Bridging Language Barrier Strains Wake Schools
Posted August 28, 2007 6:25 p.m. EDT
Updated August 28, 2007 7:25 p.m. EDT
Raleigh, N.C. — Students who don't speak English account for part of the enrollment growth in Wake County schools, putting pressure on the school district's English-as-Second-Language program.
More than 7,000 students are enrolled in the district's ESL program, which is offered at almost all public schools in the county. A quarter of the ESL students don't speak a word of English, officials said.
"For those who come here with limited schooling or are completely unschooled, it's very, very difficult to catch up," said Carol Dukes, who teaches students from 20 different countries in an ESL class at Raleigh's Broughton High School.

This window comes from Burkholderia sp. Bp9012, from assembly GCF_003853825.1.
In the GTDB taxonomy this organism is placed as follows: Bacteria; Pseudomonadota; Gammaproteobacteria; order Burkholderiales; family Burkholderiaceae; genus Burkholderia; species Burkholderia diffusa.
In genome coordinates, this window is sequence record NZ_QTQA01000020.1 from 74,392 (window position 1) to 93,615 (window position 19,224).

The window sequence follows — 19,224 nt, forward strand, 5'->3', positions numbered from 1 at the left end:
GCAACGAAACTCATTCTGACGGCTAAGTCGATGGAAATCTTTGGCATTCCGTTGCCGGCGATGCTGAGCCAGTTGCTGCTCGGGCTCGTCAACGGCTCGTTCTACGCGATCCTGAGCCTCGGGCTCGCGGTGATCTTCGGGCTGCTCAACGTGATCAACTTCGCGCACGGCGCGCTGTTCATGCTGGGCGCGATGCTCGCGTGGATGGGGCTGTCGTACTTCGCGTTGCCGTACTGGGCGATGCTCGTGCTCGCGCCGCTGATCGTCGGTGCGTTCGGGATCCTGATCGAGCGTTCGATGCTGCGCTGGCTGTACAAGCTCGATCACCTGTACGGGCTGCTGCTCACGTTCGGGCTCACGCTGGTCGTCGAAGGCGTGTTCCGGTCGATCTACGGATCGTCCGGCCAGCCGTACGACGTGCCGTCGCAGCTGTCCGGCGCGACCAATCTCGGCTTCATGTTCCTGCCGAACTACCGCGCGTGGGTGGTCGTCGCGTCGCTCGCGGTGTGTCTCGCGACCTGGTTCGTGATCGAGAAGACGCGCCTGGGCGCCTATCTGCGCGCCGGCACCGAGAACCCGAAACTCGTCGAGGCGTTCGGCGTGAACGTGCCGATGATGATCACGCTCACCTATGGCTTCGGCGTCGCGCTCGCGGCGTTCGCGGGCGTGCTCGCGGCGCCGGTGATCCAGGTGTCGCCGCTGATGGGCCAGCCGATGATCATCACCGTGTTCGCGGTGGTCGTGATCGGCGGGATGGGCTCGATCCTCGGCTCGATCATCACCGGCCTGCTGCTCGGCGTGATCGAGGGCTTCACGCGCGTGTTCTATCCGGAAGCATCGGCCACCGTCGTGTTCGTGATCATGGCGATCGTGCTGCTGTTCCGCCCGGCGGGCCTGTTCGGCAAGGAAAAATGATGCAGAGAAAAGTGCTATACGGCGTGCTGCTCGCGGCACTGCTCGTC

The students spend about 45 minutes to an hour a day with ESL teachers like Dukes. The rest of the time is spent in traditional classrooms.
"Many of those students will drop out. It's just so much of a struggle to learn the basics," she said.
The district's ESL program has been growing by about 10 percent a year, director Tim Hart said. Regular classroom time helps students absorb English and adapt, he said.
"They are having to learn English, and yet they've got to learn the regular curriculum also," he said.
Regulations under the federal No Child Left Behind program also require the ESL students to take the same end-of-grade and end-of-course tests as other students.
"People say it's almost like shooting at a moving target with these students," Hart said.
Dukes said she would like to see a different school for those who don't have the language skills and background to thrive in regular classes.
"These students need to be in a special environment with ESL teachers who can help them," she said.
Hart said such a school is in the planning stages. Also, ESL programs will be added next year at Enloe High School and Brooks Elementary School, the only two schools in the district that don't offer the instruction, he said.